regular practice is to further convert the standards it posts into standard Hypertext Markup
Language (HTML) to make them still more accessible. It intended to do so for the 1999
Standards but the filing of this lawsuit interrupted that work. Id. ¶ 25. Public Resource also
works to ensure that standards incorporated by reference into law, along with the other legal
materials it posts, are indexed and represented accurately by search engines. Id. ¶ 29.
In May 2014, Plaintiffs sued Public Resource for posting on its website and the
Internet Archive website the 1999 Standards. Compl. ECF No. 1. Subsequently, so as to ensure
a full record, in June 2014 Public Resource agreed to take down the versions of the 1999
Standards that it had posted on its website and on the Internet Archive website, pending the
resolution of this case. C. Malamud Decl. ¶ 25; ICE Ex. 9 (Malamud Ex. 43).
Shortly thereafter, in August 2014, Plaintiffs published the new 2014 edition of
the Standards for Educational and Psychological Testing (“the 2014 Standards”), and then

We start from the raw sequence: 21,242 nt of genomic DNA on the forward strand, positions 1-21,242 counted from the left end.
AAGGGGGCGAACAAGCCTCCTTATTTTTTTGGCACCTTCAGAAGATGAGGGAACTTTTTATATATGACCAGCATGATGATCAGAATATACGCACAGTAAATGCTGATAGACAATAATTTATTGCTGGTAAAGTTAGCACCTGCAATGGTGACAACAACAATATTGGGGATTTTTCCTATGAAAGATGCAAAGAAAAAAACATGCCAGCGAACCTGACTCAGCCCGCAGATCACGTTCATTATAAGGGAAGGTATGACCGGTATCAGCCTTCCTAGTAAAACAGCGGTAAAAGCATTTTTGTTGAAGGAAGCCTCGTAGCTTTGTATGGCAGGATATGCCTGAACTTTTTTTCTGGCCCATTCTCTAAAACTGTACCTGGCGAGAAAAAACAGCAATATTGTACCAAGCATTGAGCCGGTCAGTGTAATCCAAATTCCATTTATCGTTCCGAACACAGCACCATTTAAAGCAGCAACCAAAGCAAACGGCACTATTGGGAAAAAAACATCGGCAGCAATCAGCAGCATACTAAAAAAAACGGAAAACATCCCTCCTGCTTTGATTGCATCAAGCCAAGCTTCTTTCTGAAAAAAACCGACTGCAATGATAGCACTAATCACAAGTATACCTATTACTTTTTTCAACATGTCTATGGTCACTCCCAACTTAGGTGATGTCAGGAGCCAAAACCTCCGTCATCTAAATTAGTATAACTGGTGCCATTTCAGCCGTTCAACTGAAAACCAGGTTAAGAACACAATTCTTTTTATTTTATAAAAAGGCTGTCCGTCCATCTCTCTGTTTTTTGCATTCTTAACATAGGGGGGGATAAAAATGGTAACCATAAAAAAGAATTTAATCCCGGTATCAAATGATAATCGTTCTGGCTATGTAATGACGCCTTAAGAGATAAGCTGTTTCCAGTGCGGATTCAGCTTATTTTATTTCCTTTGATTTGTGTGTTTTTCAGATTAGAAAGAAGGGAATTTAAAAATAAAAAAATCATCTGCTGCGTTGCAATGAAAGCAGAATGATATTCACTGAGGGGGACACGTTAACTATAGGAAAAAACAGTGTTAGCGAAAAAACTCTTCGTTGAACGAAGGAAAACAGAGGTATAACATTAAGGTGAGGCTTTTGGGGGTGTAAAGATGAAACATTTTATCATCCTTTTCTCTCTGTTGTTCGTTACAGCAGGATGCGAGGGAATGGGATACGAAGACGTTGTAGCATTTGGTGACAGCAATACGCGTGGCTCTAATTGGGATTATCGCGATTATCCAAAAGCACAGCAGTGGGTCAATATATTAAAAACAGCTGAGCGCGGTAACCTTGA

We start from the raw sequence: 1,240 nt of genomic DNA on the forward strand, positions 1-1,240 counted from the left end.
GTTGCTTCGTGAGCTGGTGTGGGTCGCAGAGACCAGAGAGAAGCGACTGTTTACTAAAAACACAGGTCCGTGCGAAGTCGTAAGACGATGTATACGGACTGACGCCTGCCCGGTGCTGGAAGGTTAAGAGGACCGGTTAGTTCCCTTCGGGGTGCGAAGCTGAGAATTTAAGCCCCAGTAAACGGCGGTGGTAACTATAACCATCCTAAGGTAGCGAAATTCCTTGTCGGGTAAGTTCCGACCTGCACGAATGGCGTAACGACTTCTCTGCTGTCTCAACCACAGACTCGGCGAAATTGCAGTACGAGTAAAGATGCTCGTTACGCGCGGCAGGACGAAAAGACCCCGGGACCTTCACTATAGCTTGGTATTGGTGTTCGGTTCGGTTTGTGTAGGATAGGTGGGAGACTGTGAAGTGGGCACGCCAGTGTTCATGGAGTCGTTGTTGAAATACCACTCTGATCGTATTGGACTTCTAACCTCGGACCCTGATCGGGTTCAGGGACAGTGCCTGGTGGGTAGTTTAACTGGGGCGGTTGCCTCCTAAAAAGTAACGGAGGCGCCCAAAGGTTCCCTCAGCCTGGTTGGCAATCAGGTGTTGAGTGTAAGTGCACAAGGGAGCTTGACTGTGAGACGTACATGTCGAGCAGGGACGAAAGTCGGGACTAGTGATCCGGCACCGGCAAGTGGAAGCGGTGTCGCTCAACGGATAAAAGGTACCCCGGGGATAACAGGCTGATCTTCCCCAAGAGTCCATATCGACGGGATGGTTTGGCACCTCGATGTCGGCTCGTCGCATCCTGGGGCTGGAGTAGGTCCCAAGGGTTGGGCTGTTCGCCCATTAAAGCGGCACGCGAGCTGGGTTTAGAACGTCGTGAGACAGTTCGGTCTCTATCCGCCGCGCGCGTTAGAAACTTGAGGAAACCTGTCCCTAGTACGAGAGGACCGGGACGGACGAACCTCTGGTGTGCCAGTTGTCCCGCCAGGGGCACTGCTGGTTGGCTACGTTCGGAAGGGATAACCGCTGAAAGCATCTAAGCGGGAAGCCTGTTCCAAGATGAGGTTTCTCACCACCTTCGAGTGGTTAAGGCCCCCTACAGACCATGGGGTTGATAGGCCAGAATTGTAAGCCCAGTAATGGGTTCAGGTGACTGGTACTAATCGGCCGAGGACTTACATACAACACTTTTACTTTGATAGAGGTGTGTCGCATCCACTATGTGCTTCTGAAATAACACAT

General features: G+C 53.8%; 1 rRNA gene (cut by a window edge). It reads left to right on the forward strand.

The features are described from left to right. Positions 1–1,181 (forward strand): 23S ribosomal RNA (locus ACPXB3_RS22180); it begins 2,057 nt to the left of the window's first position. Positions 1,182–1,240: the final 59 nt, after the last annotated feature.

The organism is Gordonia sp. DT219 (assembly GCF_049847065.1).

subsequently removed the 1999 Standards from sale. Plfs. SMF ¶ 35; ICE Ex. 5 (Levine Dep.
42:12–23; 43:09–24). Public Resource has not posted the 2014 edition of the Standards
anywhere. C. Malamud Decl. ¶ 33. Public Resource would only consider posting an electronic
copy of the 2014 edition of the Standards if it were incorporated into law. Id.; ICE Ex. 7
(Malamud Depo 308:7–9, 308:23–309:2).
In the past, Plaintiffs have ceased selling the prior edition of the Standards for
Educational and Psychological Testing when a new edition is published. ICE Ex. 8 (Geisinger
After the 1999 Standards were published, Plaintiffs ceased selling the prior 1985
edition of the Standards. ICE Ex. 3 (Ernesto Dep. 212:16–21). In year 2000, Plaintiffs recalled
copies of the 1985 Standards, and stated that the old stock of Standards was supposed to be
destroyed. This is Plaintiffs’ practice following the publication of a new edition of the Standards.
ICE Ex. 5 (Levine Dep. 79:23–84:11; 84:15–88:22; 90:21–92:07; 97:17–99:24); ICE Ex. 35
(1197); ICE Ex. 36 (Levine Ex. 1198); ICE Ex.37 (Levine Ex. 1200). This is despite the fact that